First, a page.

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Consensus and Global Environmental GovernanceDeliberative Democracy in Nature's Regime$
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Walter F. Baber and Robert V. Bartlett

Print publication date: 2015

Print ISBN-13: 9780262028738

Published to MIT Press Scholarship Online: September 2015

DOI: 10.7551/mitpress/9780262028738.001.0001

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Environmental Justice and the Globalization of Obligation and Normative Consensus

Environmental Justice and the Globalization of Obligation and Normative Consensus

(p.83) 5 Environmental Justice and the Globalization of Obligation and Normative Consensus
Consensus and Global Environmental Governance

Walter F. Baber

Robert V. Bartlett

The MIT Press

Exploring the challenges posed by environmental justice for globalized environmental law necessitates a better understanding of obligation—the parties to an obligation, the sources of obligation, whether an obligation is procedural or substantive, and the limits of obligation. When institutions and processes are largely extralegal, the normative relationship between the institutions of law and civil society is complex, and achieving environmental justice becomes an exercise in the management of complexity. For transnational common law precepts of environmental governance to become effectual, they must emerge from jurisgenerative politics—a process by which people engage in iterative acts of acquiring and interpreting guiding norms, showing themselves to be both authors and subjects of the law. A fully developed jurisgenerative process will require and experimental program to determine where a normative consensus on environmental problems exists and where the lack of consensus indicates the need for more carefully focused debate.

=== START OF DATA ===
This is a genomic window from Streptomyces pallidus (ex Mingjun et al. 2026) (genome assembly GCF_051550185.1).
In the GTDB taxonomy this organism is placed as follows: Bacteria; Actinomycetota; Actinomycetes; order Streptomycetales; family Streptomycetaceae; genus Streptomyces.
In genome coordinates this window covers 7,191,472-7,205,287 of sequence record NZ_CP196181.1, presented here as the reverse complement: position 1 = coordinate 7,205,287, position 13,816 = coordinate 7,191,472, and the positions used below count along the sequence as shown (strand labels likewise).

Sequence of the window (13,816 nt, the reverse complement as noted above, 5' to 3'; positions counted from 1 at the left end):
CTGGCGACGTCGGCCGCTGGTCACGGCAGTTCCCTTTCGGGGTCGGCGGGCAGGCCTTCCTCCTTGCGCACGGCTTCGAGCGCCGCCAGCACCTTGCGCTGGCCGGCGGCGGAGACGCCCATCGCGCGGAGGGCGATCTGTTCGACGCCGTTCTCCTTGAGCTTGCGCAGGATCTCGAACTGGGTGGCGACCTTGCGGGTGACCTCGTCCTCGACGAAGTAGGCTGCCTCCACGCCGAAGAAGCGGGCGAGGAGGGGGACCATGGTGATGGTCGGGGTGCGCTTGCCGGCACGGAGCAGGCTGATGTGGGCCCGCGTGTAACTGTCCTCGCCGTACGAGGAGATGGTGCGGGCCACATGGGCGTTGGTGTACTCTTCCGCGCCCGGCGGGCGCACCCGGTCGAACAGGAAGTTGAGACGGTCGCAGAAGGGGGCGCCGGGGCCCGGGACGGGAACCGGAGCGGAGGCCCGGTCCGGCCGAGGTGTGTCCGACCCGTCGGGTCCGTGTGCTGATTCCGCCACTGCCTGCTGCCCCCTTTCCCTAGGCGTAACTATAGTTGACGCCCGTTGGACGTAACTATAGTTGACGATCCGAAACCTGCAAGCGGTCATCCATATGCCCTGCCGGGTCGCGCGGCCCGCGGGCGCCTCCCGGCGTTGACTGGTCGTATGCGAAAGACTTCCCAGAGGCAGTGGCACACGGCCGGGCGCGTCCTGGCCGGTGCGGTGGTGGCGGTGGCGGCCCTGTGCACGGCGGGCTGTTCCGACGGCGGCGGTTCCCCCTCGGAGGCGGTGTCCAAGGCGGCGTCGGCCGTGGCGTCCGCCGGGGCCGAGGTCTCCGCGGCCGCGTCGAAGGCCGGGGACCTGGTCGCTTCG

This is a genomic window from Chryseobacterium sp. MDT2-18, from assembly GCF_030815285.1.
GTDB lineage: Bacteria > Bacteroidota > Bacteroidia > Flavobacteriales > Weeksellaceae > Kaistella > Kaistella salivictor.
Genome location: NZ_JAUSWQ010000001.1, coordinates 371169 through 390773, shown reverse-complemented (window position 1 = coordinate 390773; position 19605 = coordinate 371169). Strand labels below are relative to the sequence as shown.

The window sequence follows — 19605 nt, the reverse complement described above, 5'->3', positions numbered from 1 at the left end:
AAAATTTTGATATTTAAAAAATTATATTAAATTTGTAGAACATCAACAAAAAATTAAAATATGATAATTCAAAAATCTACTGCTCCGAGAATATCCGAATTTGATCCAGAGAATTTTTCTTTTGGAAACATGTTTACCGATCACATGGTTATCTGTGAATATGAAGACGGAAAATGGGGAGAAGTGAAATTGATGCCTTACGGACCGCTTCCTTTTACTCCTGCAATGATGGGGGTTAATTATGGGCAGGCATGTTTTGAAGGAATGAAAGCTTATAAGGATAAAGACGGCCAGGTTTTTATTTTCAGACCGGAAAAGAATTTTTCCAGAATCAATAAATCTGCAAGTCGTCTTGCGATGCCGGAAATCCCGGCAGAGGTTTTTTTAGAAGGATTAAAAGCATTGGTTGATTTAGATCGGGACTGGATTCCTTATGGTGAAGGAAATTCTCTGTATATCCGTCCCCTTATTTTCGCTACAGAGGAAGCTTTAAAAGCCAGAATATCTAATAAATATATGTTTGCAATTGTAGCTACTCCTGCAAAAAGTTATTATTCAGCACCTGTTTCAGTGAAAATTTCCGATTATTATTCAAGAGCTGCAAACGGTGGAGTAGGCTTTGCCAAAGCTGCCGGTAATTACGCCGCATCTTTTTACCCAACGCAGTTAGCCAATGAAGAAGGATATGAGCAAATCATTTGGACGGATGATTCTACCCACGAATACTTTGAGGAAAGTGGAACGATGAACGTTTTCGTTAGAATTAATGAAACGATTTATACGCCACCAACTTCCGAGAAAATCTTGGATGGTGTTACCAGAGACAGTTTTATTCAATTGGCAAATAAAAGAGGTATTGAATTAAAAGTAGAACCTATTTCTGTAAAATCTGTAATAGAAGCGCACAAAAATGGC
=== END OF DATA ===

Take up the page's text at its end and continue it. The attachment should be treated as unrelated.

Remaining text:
Keywords:   Environmental justice, Law, Obligation, Common law, Jurisgenerative, Consensus, Norms, Civil society

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